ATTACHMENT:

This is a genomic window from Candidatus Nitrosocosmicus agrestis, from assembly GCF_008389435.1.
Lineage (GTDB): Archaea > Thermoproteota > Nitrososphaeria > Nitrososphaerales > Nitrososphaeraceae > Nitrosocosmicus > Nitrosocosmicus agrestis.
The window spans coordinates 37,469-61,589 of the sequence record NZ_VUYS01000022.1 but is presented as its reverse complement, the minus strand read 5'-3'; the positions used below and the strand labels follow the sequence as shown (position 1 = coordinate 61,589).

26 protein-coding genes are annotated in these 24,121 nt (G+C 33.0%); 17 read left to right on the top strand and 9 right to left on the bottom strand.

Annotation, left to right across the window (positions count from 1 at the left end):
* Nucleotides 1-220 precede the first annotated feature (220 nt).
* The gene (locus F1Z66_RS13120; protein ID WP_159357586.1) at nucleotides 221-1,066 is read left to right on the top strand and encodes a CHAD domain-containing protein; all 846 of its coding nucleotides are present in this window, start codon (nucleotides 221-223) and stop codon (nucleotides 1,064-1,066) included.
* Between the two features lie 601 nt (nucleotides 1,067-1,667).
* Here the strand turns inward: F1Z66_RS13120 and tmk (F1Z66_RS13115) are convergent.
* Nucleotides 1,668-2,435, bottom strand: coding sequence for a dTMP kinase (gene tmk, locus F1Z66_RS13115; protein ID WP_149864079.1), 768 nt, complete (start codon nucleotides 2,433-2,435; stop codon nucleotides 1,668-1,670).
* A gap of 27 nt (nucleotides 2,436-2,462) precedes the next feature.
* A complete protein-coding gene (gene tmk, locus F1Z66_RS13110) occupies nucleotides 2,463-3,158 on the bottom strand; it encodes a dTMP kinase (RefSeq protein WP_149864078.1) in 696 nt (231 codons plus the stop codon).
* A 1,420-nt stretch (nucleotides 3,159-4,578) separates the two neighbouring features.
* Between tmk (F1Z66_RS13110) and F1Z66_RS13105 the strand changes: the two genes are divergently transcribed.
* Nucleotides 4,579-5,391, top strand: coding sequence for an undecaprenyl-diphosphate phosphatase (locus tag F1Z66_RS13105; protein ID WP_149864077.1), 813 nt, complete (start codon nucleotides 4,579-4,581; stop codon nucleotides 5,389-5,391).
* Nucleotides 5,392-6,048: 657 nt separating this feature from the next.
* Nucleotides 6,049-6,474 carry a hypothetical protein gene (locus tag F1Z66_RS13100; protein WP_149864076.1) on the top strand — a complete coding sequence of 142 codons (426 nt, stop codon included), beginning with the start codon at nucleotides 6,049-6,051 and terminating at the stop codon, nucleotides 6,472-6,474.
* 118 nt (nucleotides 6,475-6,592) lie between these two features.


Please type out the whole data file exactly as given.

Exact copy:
This is a genomic window from Candidatus Nitrosocosmicus agrestis, from assembly GCF_008389435.1.
Lineage (GTDB): Archaea > Thermoproteota > Nitrososphaeria > Nitrososphaerales > Nitrososphaeraceae > Nitrosocosmicus > Nitrosocosmicus agrestis.
The window spans coordinates 37,469-61,589 of the sequence record NZ_VUYS01000022.1 but is presented as its reverse complement, the minus strand read 5'-3'; the positions used below and the strand labels follow the sequence as shown (position 1 = coordinate 61,589).

26 protein-coding genes are annotated in these 24,121 nt (G+C 33.0%); 17 read left to right on the top strand and 9 right to left on the bottom strand.

Annotation, left to right across the window (positions count from 1 at the left end):
* Nucleotides 1-220 precede the first annotated feature (220 nt).
* The gene (locus F1Z66_RS13120; protein ID WP_159357586.1) at nucleotides 221-1,066 is read left to right on the top strand and encodes a CHAD domain-containing protein; all 846 of its coding nucleotides are present in this window, start codon (nucleotides 221-223) and stop codon (nucleotides 1,064-1,066) included.
* Between the two features lie 601 nt (nucleotides 1,067-1,667).
* Here the strand turns inward: F1Z66_RS13120 and tmk (F1Z66_RS13115) are convergent.
* Nucleotides 1,668-2,435, bottom strand: coding sequence for a dTMP kinase (gene tmk, locus F1Z66_RS13115; protein ID WP_149864079.1), 768 nt, complete (start codon nucleotides 2,433-2,435; stop codon nucleotides 1,668-1,670).
* A gap of 27 nt (nucleotides 2,436-2,462) precedes the next feature.
* A complete protein-coding gene (gene tmk, locus F1Z66_RS13110) occupies nucleotides 2,463-3,158 on the bottom strand; it encodes a dTMP kinase (RefSeq protein WP_149864078.1) in 696 nt (231 codons plus the stop codon).
* A 1,420-nt stretch (nucleotides 3,159-4,578) separates the two neighbouring features.
* Between tmk (F1Z66_RS13110) and F1Z66_RS13105 the strand changes: the two genes are divergently transcribed.
* Nucleotides 4,579-5,391, top strand: coding sequence for an undecaprenyl-diphosphate phosphatase (locus tag F1Z66_RS13105; protein ID WP_149864077.1), 813 nt, complete (start codon nucleotides 4,579-4,581; stop codon nucleotides 5,389-5,391).
* Nucleotides 5,392-6,048: 657 nt separating this feature from the next.
* Nucleotides 6,049-6,474 carry a hypothetical protein gene (locus tag F1Z66_RS13100; protein WP_149864076.1) on the top strand — a complete coding sequence of 142 codons (426 nt, stop codon included), beginning with the start codon at nucleotides 6,049-6,051 and terminating at the stop codon, nucleotides 6,472-6,474.
* 118 nt (nucleotides 6,475-6,592) lie between these two features.